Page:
In discussing the numerous cases in which such test as to party fealty was attacked upon numerous constitutional grounds, Merriam and Overacker, in their work on Primary Elections, say: "The underlying basis of those decisions was well summed up in the language of Mechem: 'A man has a constitutional right to be a partisan, but he has no constitutional right as a non-partisan to participate in partisan proceedings.' "
We have previously noted practical unanimity of opinion in that the prescription of a test of party allegiance is reasonable and proper. Primary Elections, supra, p. 125. The larger number of cases noted had to deal with such a test as applicable to the voters and many of the courts observe the necessity therefor to preserve party organization. 9 R.C.L. § 89.
With greater reason is a like requirement applicable to a candidate who seeks preferment and a position of leadership in his party. 20 Corpus Juris, p. 115; 9 R.C.L. § 90.
We therefore conclude that the committee acted well within its authority, as expressly recognized by section 672 of the Code, in prescribing the test oath of party loyalty, and that its action is not subject to the criticism that it was arbitrary or unreasonable. Our attention is directed to the very recent case of Love v. Wilcox, 28 S.W.(2d) 515, from the Supreme Court of Texas, as having some bearing upon the instant case. We have studied the opinion with much interest and care, but the statute of Texas there considered is so widely variant from that of this state as to render the decision of no value here. As pointed out in the opinion, the Texas statute limited the discretionary power of the party executive committee as to qualifications of participants in the party primary by expressly prohibiting exclusion of any one because of "former political views or affiliations." The opinion proceeds: "The committee's discretionary power is further restricted by the statute directing that a single, uniform pledge be required of the primary participants. The effect of the statutes is to decline to give recognition to the lodgment of power in a State Executive Committee, to be exercised at its discretion." It is to be noted, therefore, that the Texas statute is the very antithesis of the Alabama statute, which fully recognizes and gives force and effect to the discretionary power of the committee in the opening sentence of section 672 of the Code: "Any executive committee of a party may fix assessments or other qualifications as it may deem necessary, for persons desiring to become candidates for nomination to office at a primary election." As contrasted with the Texas statute limiting the committee's discretion, our statute leaves the matter entirely with the committee without limitation or restraint in this regard. No further discussion is necessary to demonstrate that the case of Love v. Wilcox, supra, is wholly inapplicable here.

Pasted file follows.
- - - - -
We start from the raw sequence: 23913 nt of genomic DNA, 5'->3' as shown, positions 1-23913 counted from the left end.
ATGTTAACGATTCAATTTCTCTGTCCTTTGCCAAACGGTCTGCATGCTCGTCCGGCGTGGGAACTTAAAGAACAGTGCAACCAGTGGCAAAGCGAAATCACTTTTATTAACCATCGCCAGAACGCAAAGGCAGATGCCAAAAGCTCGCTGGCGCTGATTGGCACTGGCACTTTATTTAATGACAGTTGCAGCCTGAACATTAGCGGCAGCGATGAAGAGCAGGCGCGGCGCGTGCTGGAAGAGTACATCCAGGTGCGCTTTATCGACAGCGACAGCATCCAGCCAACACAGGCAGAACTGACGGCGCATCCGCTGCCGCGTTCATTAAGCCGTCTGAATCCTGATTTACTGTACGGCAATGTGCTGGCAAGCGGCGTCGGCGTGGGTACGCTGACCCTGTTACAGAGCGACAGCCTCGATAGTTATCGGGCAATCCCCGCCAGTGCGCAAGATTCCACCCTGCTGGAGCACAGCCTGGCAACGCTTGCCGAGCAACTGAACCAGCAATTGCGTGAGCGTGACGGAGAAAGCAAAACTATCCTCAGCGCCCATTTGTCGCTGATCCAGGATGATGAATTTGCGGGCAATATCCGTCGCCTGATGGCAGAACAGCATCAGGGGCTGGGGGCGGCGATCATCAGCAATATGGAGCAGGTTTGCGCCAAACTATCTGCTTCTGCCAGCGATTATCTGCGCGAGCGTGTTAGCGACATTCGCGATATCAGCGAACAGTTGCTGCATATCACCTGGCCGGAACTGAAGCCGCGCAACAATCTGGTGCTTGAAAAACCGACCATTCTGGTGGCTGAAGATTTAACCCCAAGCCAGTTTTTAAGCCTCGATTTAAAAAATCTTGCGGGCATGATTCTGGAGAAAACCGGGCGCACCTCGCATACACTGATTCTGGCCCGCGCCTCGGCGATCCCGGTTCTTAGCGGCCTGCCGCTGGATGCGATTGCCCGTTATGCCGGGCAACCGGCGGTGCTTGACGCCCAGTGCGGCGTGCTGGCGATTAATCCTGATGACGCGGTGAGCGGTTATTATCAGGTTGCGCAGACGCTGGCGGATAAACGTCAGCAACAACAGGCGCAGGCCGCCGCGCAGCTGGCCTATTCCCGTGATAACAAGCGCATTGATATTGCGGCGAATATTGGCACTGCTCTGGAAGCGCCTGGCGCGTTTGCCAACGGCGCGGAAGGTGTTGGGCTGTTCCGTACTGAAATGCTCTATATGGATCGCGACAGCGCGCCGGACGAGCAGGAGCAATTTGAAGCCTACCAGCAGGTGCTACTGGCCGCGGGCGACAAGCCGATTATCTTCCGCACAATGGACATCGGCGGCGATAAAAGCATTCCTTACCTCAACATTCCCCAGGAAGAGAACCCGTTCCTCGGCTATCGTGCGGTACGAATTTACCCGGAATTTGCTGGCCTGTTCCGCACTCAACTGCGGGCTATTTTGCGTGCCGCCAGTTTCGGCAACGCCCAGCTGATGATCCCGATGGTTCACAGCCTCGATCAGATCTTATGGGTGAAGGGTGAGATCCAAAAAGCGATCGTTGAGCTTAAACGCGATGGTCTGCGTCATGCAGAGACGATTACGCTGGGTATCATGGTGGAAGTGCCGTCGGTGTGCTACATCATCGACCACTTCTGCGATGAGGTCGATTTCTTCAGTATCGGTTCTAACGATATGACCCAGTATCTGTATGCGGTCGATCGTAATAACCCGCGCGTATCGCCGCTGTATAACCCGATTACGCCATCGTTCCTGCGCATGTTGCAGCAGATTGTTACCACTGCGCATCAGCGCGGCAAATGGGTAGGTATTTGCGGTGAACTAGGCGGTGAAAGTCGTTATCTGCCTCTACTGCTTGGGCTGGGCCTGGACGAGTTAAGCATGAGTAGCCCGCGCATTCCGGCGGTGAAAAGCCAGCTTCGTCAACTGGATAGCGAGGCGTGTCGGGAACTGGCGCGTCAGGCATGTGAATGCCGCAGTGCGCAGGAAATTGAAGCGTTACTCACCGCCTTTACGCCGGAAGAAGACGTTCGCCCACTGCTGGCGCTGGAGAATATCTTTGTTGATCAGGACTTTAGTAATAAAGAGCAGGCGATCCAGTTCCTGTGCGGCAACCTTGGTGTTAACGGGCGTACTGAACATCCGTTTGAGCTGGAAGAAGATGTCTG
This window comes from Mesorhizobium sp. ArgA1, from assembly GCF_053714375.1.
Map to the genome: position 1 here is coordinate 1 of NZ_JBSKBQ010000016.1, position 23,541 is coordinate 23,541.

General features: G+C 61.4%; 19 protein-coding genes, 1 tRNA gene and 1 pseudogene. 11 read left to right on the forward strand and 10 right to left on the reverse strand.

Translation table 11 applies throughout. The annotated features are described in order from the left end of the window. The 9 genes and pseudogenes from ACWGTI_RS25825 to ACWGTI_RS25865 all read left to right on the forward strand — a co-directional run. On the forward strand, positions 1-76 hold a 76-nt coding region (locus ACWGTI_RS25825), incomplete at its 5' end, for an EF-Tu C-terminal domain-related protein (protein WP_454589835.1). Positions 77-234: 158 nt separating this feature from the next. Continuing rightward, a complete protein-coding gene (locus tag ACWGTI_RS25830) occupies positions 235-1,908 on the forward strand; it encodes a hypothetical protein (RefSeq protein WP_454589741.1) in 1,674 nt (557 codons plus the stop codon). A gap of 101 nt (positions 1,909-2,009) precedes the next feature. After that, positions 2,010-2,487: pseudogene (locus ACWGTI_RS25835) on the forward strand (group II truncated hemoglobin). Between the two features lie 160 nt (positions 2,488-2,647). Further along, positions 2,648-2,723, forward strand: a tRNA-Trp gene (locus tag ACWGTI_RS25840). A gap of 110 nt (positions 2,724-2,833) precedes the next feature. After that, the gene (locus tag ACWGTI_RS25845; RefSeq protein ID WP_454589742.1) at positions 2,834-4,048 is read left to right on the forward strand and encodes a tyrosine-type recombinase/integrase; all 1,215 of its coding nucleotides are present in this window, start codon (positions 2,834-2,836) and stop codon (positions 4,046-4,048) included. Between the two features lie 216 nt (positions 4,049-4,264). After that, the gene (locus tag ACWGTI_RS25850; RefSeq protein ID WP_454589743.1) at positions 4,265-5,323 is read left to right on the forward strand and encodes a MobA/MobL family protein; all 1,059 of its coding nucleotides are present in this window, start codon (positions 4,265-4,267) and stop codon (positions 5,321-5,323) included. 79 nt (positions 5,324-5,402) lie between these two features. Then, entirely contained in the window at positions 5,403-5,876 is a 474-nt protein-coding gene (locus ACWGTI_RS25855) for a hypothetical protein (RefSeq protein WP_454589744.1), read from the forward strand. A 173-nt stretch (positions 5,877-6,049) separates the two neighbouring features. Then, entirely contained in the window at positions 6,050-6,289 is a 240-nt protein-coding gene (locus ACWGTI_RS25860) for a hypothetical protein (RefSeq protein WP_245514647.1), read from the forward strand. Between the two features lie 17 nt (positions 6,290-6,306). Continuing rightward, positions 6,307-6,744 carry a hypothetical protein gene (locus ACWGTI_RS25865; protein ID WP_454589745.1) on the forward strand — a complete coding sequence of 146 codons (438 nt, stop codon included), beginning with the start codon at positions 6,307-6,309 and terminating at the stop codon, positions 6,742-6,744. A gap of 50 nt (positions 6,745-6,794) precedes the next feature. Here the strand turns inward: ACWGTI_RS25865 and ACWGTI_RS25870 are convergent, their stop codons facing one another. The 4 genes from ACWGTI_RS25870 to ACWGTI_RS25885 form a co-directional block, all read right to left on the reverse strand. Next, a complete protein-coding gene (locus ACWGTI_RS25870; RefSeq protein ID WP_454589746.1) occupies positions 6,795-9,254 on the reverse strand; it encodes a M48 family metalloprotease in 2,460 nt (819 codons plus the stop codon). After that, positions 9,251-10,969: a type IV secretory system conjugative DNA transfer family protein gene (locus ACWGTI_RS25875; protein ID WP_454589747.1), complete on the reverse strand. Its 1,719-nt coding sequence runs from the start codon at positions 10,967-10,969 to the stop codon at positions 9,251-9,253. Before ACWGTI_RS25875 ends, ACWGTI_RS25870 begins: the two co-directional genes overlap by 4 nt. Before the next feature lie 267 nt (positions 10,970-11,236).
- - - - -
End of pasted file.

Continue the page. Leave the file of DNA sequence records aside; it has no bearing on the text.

It is further suggested that under section 612 of the Code, the qualification of the voter is automatically fixed the same as the candidate and that the resolution in question is violative thereof. But that section is not in any manner here involved and a consideration of this insistence as to its proper construction unnecessary. Petitioner seeks relief as a candidate and not otherwise. Any matter affecting those not candidates would in no wise alter petitioner's status.
We have concluded the standard of qualification for the candidate is properly and legally fixed by the resolution, and petitioner's argument would but result in an enlargement by operation of law of the qualifications of those not candidates. With this, he is not concerned, and is therefore in no position to question as it would not affect the requirements of the resolution as to himself. His rights are to be determined by the fixed standard as to candidates, and the only statutory provision applicable thereto is section 672 of the Code.
The petition upon its face discloses petitioner declined to comply with the test oath requirement of the executive committee, and our conclusion is that the demurrer thereto was properly sustained. The judgment will accordingly be here affirmed.
ANDERSON, C. J., and BROWN and FOSTER, JJ., concur.
THOMAS, J., concurs in result.
SAYRE and BOULDIN, JJ., not sitting.
I concur in much that Mr. Justice GARDNER has said, yet I prefer to limit my concurrence to the result. I have heretofore adverted to the construction that should be given, or the meaning of sections 612, 672, of the Code, and find no necessity to repeat the same. Wilkinson v. Henry, County Treasurer, ante, p. 254, 128 So. 362.